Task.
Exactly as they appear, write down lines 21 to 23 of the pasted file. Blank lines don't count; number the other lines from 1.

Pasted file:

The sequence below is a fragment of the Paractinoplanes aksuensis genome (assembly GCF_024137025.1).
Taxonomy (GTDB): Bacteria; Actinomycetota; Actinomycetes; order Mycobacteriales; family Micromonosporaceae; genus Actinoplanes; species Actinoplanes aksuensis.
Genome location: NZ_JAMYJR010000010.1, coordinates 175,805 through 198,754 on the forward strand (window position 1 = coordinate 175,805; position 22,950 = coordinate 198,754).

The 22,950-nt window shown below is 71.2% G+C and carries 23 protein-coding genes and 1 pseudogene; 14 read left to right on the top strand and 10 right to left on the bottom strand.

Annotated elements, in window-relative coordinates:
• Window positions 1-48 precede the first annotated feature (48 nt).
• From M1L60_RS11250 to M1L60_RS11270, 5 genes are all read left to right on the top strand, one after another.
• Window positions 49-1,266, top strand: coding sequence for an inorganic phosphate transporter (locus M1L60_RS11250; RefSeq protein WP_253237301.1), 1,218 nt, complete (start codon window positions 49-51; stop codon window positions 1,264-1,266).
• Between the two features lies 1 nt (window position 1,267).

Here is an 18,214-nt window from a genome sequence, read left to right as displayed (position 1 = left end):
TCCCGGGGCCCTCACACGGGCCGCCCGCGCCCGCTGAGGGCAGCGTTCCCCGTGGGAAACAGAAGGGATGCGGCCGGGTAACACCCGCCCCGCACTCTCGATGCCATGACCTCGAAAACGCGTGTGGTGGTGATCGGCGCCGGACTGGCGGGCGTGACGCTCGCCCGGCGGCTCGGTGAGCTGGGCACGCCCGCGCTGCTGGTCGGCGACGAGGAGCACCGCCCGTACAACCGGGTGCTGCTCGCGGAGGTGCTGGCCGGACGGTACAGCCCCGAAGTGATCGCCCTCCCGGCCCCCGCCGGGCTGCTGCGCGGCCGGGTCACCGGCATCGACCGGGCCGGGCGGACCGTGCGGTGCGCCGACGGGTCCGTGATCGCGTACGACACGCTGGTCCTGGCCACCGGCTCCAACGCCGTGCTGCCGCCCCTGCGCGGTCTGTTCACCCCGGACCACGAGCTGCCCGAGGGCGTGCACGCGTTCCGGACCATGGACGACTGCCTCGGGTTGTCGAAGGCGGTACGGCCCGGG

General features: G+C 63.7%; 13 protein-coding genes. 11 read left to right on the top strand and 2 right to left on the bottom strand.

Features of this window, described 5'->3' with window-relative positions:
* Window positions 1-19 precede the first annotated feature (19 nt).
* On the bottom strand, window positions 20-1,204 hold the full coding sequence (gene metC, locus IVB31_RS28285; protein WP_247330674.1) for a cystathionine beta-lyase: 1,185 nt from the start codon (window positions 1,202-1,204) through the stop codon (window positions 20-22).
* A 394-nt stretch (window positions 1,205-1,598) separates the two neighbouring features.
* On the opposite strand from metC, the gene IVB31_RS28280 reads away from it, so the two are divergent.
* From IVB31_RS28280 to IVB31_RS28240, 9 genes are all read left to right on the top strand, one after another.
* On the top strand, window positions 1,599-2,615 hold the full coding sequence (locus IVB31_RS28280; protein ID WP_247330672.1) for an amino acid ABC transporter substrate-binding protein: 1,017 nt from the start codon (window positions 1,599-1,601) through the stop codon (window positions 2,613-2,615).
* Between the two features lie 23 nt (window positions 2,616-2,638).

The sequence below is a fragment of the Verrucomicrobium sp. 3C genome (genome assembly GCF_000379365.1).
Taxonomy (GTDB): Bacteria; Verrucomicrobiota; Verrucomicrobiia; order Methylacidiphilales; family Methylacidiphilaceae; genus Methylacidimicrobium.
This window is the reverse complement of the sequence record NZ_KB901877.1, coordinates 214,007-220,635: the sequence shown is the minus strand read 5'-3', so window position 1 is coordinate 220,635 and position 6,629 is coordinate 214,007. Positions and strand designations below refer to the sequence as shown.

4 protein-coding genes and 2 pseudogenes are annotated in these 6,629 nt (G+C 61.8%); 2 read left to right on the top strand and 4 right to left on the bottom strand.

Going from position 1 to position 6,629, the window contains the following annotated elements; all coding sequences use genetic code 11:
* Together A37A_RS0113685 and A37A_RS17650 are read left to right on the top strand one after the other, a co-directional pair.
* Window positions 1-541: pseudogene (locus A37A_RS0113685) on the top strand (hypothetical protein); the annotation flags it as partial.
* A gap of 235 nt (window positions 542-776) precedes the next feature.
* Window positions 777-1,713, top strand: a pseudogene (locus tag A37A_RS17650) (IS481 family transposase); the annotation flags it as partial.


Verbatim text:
The sequence below is a fragment of the Verrucomicrobium sp. 3C genome (genome assembly GCF_000379365.1).
Taxonomy (GTDB): Bacteria; Verrucomicrobiota; Verrucomicrobiia; order Methylacidiphilales; family Methylacidiphilaceae; genus Methylacidimicrobium.
This window is the reverse complement of the sequence record NZ_KB901877.1, coordinates 214,007-220,635: the sequence shown is the minus strand read 5'-3', so window position 1 is coordinate 220,635 and position 6,629 is coordinate 214,007. Positions and strand designations below refer to the sequence as shown.